Wittner Fine-Tune pegs look like plain ebony pegs. Currently, ebony is the only currently manufactured option. As Henry Ford was to have said about the Model T, "You can have any color you want, as long as it is black."
Wittner internally-geared "Finetune Violin Pegs" allow you to tune your instrument quickly and accurately withou the use of fine tuners on the tailpiece. These pegs are gentle on the pegbox, as they are held in by friction like a regular peg instead of screwing and gluing...in other words, you DO NOT damage the pegbox; a very important consideration if you have a valuable instrument. The pegs are durable and stripped gears is a rare occurance.
Made in Germany by Wittner, the Finetune Violin Peg provides very easy, quick, effortless and very precise tuning. Made of high tech composite material and light alloy, the tapered peg is put in place without glue by simply pressing it into the pegbox just like any ordinary peg. Self-inhibiting transmission inside the peg; the string can not lose tension. Users of other brands know that the pegs often slip a semitone or two after tuning. Because, once installed, you only turn the button rather than pulling and pushing the peg out and into the pegbox, there is no wear on peg and peghole ( the shaft of the peg does not spin, subsequently there is no friction). Climate and humidity has no influence on the peg. 4/4 size only.
Unless we install the Finetune Violin Pegs for you, you will need a peghole reamer for a proper fit. This is not an issue if you order the pegs at the same time you order one of our instruments.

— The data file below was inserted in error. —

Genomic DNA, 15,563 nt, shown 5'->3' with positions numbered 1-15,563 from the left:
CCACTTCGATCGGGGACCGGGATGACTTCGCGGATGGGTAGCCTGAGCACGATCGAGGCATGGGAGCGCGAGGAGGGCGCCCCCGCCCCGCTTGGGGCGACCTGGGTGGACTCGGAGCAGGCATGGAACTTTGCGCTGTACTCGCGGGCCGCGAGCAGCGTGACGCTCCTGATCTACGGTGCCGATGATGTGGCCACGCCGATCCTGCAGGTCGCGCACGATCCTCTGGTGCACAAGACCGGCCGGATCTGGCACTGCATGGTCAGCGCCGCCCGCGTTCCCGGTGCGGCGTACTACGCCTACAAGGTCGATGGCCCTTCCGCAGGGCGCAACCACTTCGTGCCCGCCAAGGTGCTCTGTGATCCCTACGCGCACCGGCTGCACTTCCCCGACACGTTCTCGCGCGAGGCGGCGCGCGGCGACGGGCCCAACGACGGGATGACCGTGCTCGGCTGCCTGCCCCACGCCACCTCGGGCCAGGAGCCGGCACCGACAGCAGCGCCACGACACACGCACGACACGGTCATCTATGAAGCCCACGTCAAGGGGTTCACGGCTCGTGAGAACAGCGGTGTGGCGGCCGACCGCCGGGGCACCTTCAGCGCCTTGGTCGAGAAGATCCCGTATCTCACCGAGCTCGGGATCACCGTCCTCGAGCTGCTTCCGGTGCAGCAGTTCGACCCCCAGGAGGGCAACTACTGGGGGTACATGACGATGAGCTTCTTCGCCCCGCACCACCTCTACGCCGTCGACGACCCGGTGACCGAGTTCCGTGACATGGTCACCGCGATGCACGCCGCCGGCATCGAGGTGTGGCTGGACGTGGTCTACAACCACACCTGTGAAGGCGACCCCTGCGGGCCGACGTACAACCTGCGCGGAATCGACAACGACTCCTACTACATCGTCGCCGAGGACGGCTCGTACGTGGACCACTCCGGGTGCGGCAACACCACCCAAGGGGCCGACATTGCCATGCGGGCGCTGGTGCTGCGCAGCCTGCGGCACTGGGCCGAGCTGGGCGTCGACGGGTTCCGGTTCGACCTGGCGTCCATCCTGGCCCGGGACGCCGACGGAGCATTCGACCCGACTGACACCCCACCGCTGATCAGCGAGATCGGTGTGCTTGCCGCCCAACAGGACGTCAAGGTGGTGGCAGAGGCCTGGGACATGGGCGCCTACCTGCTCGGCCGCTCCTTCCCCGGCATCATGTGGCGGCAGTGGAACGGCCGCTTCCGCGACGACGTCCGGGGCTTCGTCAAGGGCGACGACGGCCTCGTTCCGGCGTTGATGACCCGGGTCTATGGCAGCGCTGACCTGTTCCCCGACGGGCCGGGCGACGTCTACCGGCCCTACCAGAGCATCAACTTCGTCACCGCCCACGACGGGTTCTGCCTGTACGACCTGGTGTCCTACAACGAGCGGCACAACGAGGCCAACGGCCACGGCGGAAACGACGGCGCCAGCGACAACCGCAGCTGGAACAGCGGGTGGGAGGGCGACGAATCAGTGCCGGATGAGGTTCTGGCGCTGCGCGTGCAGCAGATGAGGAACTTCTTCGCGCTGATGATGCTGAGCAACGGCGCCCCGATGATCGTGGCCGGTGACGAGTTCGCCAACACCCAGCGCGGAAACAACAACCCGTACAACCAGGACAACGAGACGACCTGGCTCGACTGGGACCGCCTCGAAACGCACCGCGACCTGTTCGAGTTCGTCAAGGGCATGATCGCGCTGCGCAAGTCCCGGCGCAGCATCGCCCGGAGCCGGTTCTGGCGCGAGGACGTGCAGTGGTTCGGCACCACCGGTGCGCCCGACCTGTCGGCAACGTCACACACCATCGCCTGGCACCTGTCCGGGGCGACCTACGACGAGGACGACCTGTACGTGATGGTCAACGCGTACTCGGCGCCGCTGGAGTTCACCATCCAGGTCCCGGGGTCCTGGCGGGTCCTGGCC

Note on Historic Authenticity
Wittner Fine-Tune pegs are a modern invention. For owners of fiddles set up to ealier times, period authenticiy becomes an issue. For example, fiddles of the early 20th Century did not have fine tuners on the tailpiece. By the 1920s, a variety of string types were in use, including early metal core strings, as well as silver-wound silk ("silk and silver") and pure gut, often with a steel e-string. Especailly with the higher tension metal core strings, tuning was a real pain. If one is not troubled by some ideal of pure authenticity, the Wittner FineTune pegs make sense for an early 20th Century setup. You will definitely have a more period-authentic looking instrument with no fine tuners on the taiilpiece. You will also spend more time playing than tuning.
If one is trying to replicate a mid-19th Century fiddle setup, the authenticity issue becomes more complex. Taking a look at actual practice of Civil War re-enactor fiddlers, there are three (at least) camps, as it were:
- Fiddlers who simple ignore the setup issue and play Civil War era tunes on an essentially modern fiddle, complete with a chin rest (which was not known or used by most, even though it had been invented).
- Middle-ground re-enactors, who remove the chin rest on an otherwise modern fiddle and who learn the violin "hold" of the period.
- "Authentic Campaigners" or "Progressives", who have their instruments set up with real gut strings, no chin rest, traditional tuning pegs, etc. Reading the accounts of some of these re-enactors in online discussion groups, they are willing to spend all the time it takes constantly retuning their fiddles for the sake of authenticity. The use of Wittner FineTune pegs would be noticed by their peers. The question is how much should one care about this?
Some closing perspective on the matter
Even Baroque period (18th Century) muscians, especially lute players, but occassionally violinists, often use internally geared tuning pegs in the interest of spending more time playing than tuning. I have several instruments that are strung with gut and set up in the 19th Century manner. I use Wittner pegs on one of these instruments when performing for an audience.